Dendrobium nobileis grown in Kew's Tropical Nursery (one of the behind-the-scenes areas). Plants are placed in the smallest pot that the roots will fit in, as the plants do best when 'tight' in a pot. Larger plants are kept in wooden-slatted hanging baskets. Kew's standard epiphytic orchid mix (three parts bark, two parts pumice and one part charcoal) is used as the substrate. Plants are kept damp when in growth, but allowed to dry during the dormant period (when feeding and temperature are also reduced), before flowering. The plants are shaded from direct sunlight in the summer, but given as much light as possible during the winter.This species at Kew
Dendrobium nobileis grown in the Tropical Nursery, which is not accessible to the public. The plant has featured in Kew's Tropical Extravaganza festivals in the Princess of Wales Conservatory.
- Cambodia, India, Laos, Thailand, Vietnam
- Epiphytic in seasonal deciduous forest in the foothills of the Himalayas and elsewhere, at altitudes of between 1500 and 2000 m.
- This species is widespread in the foothills of the Himalayas and not currently a conservation concern.
- Noble dendrobium
Dendrobium nobile Lindl. appears in other Kew resources:
Herbarium Catalogue (13 records)
First published in Gen. Sp. Orchid. Pl.: 79 (1830)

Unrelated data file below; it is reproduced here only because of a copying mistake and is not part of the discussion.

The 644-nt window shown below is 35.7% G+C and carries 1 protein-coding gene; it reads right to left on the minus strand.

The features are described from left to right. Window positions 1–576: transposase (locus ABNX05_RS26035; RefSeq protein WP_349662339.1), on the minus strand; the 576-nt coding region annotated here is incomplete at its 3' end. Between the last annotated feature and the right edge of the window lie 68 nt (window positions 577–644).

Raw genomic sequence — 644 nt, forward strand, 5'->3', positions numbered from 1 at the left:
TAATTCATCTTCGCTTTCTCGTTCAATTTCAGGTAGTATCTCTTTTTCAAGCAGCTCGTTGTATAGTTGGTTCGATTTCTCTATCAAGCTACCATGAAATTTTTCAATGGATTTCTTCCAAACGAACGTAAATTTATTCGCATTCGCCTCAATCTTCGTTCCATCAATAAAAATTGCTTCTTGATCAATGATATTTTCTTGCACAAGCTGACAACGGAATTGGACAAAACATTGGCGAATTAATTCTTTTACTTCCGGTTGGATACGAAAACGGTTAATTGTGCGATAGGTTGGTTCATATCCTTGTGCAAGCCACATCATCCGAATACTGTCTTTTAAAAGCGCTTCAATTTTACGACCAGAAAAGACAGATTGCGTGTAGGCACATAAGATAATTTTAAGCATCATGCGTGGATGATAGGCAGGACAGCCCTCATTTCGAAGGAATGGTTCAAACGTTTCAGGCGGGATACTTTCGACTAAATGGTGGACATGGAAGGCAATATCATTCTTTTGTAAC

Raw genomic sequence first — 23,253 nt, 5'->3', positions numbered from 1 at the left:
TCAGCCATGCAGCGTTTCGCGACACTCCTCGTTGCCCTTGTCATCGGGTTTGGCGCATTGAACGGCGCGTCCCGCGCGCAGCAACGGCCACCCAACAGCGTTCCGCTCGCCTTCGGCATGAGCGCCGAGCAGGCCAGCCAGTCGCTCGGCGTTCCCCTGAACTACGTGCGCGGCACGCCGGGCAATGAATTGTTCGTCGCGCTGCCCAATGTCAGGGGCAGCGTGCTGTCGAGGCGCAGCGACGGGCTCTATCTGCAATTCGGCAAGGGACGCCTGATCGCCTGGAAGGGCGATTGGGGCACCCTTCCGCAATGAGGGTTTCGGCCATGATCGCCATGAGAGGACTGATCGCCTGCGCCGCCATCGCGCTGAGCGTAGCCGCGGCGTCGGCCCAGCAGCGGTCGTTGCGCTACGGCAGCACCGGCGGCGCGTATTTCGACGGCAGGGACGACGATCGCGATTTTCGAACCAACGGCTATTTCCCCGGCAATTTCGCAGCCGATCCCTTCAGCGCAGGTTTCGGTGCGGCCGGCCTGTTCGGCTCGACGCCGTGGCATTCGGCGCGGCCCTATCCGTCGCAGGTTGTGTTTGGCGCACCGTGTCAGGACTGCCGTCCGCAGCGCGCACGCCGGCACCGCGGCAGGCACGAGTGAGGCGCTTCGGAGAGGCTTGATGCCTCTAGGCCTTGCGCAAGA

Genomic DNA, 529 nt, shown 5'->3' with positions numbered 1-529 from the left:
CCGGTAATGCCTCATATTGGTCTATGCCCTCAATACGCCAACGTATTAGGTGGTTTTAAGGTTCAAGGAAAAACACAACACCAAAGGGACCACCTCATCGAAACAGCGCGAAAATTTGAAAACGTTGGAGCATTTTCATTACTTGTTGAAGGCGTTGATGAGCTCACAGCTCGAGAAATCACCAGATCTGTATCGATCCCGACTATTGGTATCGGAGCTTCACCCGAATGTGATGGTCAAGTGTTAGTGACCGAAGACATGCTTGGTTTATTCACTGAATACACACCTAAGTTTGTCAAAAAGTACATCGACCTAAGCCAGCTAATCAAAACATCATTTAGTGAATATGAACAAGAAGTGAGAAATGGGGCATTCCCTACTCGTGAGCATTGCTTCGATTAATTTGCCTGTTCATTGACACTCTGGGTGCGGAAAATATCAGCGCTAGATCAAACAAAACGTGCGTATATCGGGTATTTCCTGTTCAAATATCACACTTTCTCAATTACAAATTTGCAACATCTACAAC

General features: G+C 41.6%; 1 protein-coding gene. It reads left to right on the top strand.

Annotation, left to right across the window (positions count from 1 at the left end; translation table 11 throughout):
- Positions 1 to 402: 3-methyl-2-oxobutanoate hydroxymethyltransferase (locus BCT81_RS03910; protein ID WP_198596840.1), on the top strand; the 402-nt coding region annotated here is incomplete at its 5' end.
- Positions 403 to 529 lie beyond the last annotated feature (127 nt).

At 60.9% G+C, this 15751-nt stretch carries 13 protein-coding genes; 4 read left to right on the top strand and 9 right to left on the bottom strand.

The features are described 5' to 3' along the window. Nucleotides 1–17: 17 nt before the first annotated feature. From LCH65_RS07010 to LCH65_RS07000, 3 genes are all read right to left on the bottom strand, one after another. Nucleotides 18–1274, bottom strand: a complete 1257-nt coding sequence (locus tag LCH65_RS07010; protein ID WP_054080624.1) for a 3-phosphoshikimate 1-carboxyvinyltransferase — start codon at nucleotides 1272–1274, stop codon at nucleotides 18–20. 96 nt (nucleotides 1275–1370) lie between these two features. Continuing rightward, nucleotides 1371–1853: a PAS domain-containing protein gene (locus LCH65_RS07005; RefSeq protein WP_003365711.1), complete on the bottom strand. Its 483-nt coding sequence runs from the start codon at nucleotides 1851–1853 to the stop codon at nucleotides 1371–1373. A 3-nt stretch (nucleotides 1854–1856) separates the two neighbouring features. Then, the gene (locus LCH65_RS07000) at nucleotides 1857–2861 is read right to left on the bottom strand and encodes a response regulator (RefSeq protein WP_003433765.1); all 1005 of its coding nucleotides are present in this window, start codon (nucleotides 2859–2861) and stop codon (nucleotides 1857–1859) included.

-  (2016) Turczaninowia 19: 5-58
-  (2013) Nordic Journal of Botany 31: 511-550
-  (2012) Korean Journal of Plant Taxonomy 42: 222-246
-  (2012) Orchids; the Magazine of the American Orchid Society 81: 88-93
-  (2009) Flora of China 25: 1-570. Missouri Botanical Garden Press, St. Louis
-  Raskoti, B.B. (2009) The Orchids of Nepal . Bhakta Bahadur Raskoti and Rita Ale
-  (2007) The Journal of the Orchid Society of India 21: 35-49
-  Lucksom, S.Z. (2007) The orchids of Sikkim and North East Himalaya . S.Z.Lucksom, India
-  Wood, H.P. (2006) The Dendrobiums . A.R.G. Gantner Verlag K.G., Ruggell
-  Govaerts, R. (2003) World Checklist of Monocotyledons Database in ACCESS . The Board of Trustees of the Royal Botanic Gardens, Kew
-  Wood, H.P. (2006). The Dendrobiums A.R.G. Gantner Verlag. p.58-65.
-  Xinrong Y. (2003). Traditional Chinese Medicine: A Manual from A-Z. Springer, Berlin.
-  Zhao, W., Ye, Q., Tan, X., Jiang, H., Li, X., Chen, K. & Kinghorn, A.D. (2001). Three new sesquiterpene glycosides from Dendrobium nobile with immunomodulatory activity. Journal of Natural Products 64: 1196–1200.
-  Lavarack, B., Harris, W. & Stocker, G. (2000). Dendrobium and its relatives. Timber Press. p.150.
-  Miyazawa M., Shimamura H., Nakamura, S.-I. & Kameoka H. (1997). Antimutagenic activity of gigantol from Dendrobium nobile. Journal of Agricultural and Food Chemistry 45: 2849–2853.
-  Lee, Y. H., Park, J.D., Beak, N.I., Kim, S.I. & Ahn, B.Z. (1995). In vitro and in vivo antitumoral phenanthrenes from the aerial parts of Dendrobium nobile. Planta Medica 61: 178-180.
-  Schelpe, S. & Stewart, J. (1990). Dendrobiums: an introduction to the species in cultivation. Orchid Sundries Ltd. p.24-25.
-  Perry, L.M. & Metzger, J. (1980). Medicinal Plants of East and Southeast Asia: Attributed Properties and Uses. MIT Press, Cambridge, Massachusetts.
Kew Names and Taxonomic Backbone
The International Plant Names Index and World Checklist of Selected Plant Families (2017). Published on the internet at http://www.ipni.org and http://apps.kew.org/wcsp
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Kew Species Profiles
Kew Species Profiles